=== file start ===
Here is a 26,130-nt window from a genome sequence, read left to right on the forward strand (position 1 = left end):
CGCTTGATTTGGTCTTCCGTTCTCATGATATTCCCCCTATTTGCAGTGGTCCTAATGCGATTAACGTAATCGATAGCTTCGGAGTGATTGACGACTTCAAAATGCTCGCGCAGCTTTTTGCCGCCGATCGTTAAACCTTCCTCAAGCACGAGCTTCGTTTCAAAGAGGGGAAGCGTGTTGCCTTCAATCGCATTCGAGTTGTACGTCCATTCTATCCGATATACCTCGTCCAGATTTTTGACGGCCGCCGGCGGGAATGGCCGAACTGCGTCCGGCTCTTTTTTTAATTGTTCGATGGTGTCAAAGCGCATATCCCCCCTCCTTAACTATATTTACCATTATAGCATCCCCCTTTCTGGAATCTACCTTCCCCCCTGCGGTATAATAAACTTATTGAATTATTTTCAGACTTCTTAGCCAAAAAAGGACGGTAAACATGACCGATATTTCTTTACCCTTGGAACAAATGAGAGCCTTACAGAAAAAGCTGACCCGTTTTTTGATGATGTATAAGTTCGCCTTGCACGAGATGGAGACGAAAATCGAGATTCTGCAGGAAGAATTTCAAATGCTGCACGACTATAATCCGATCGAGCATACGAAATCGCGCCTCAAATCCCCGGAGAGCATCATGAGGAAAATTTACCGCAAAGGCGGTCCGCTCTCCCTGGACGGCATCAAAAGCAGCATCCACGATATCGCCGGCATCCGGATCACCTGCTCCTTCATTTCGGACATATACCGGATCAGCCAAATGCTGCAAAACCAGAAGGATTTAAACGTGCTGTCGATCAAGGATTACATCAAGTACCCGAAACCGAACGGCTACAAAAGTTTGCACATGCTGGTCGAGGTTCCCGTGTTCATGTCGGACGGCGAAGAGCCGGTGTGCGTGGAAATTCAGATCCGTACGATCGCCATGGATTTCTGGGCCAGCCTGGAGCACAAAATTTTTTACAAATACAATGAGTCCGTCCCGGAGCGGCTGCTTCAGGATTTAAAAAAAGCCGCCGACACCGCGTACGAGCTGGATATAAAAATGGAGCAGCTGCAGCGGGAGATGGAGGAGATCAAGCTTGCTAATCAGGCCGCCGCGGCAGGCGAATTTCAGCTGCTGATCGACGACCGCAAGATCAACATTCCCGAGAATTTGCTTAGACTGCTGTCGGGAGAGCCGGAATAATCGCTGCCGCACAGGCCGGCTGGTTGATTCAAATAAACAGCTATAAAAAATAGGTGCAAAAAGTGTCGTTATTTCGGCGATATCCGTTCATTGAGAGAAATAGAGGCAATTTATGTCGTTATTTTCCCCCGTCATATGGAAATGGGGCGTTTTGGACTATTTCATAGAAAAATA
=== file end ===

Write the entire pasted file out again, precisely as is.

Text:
Here is a 26,130-nt window from a genome sequence, read left to right on the forward strand (position 1 = left end):
CGCTTGATTTGGTCTTCCGTTCTCATGATATTCCCCCTATTTGCAGTGGTCCTAATGCGATTAACGTAATCGATAGCTTCGGAGTGATTGACGACTTCAAAATGCTCGCGCAGCTTTTTGCCGCCGATCGTTAAACCTTCCTCAAGCACGAGCTTCGTTTCAAAGAGGGGAAGCGTGTTGCCTTCAATCGCATTCGAGTTGTACGTCCATTCTATCCGATATACCTCGTCCAGATTTTTGACGGCCGCCGGCGGGAATGGCCGAACTGCGTCCGGCTCTTTTTTTAATTGTTCGATGGTGTCAAAGCGCATATCCCCCCTCCTTAACTATATTTACCATTATAGCATCCCCCTTTCTGGAATCTACCTTCCCCCCTGCGGTATAATAAACTTATTGAATTATTTTCAGACTTCTTAGCCAAAAAAGGACGGTAAACATGACCGATATTTCTTTACCCTTGGAACAAATGAGAGCCTTACAGAAAAAGCTGACCCGTTTTTTGATGATGTATAAGTTCGCCTTGCACGAGATGGAGACGAAAATCGAGATTCTGCAGGAAGAATTTCAAATGCTGCACGACTATAATCCGATCGAGCATACGAAATCGCGCCTCAAATCCCCGGAGAGCATCATGAGGAAAATTTACCGCAAAGGCGGTCCGCTCTCCCTGGACGGCATCAAAAGCAGCATCCACGATATCGCCGGCATCCGGATCACCTGCTCCTTCATTTCGGACATATACCGGATCAGCCAAATGCTGCAAAACCAGAAGGATTTAAACGTGCTGTCGATCAAGGATTACATCAAGTACCCGAAACCGAACGGCTACAAAAGTTTGCACATGCTGGTCGAGGTTCCCGTGTTCATGTCGGACGGCGAAGAGCCGGTGTGCGTGGAAATTCAGATCCGTACGATCGCCATGGATTTCTGGGCCAGCCTGGAGCACAAAATTTTTTACAAATACAATGAGTCCGTCCCGGAGCGGCTGCTTCAGGATTTAAAAAAAGCCGCCGACACCGCGTACGAGCTGGATATAAAAATGGAGCAGCTGCAGCGGGAGATGGAGGAGATCAAGCTTGCTAATCAGGCCGCCGCGGCAGGCGAATTTCAGCTGCTGATCGACGACCGCAAGATCAACATTCCCGAGAATTTGCTTAGACTGCTGTCGGGAGAGCCGGAATAATCGCTGCCGCACAGGCCGGCTGGTTGATTCAAATAAACAGCTATAAAAAATAGGTGCAAAAAGTGTCGTTATTTCGGCGATATCCGTTCATTGAGAGAAATAGAGGCAATTTATGTCGTTATTTTCCCCCGTCATATGGAAATGGGGCGTTTTGGACTATTTCATAGAAAAATA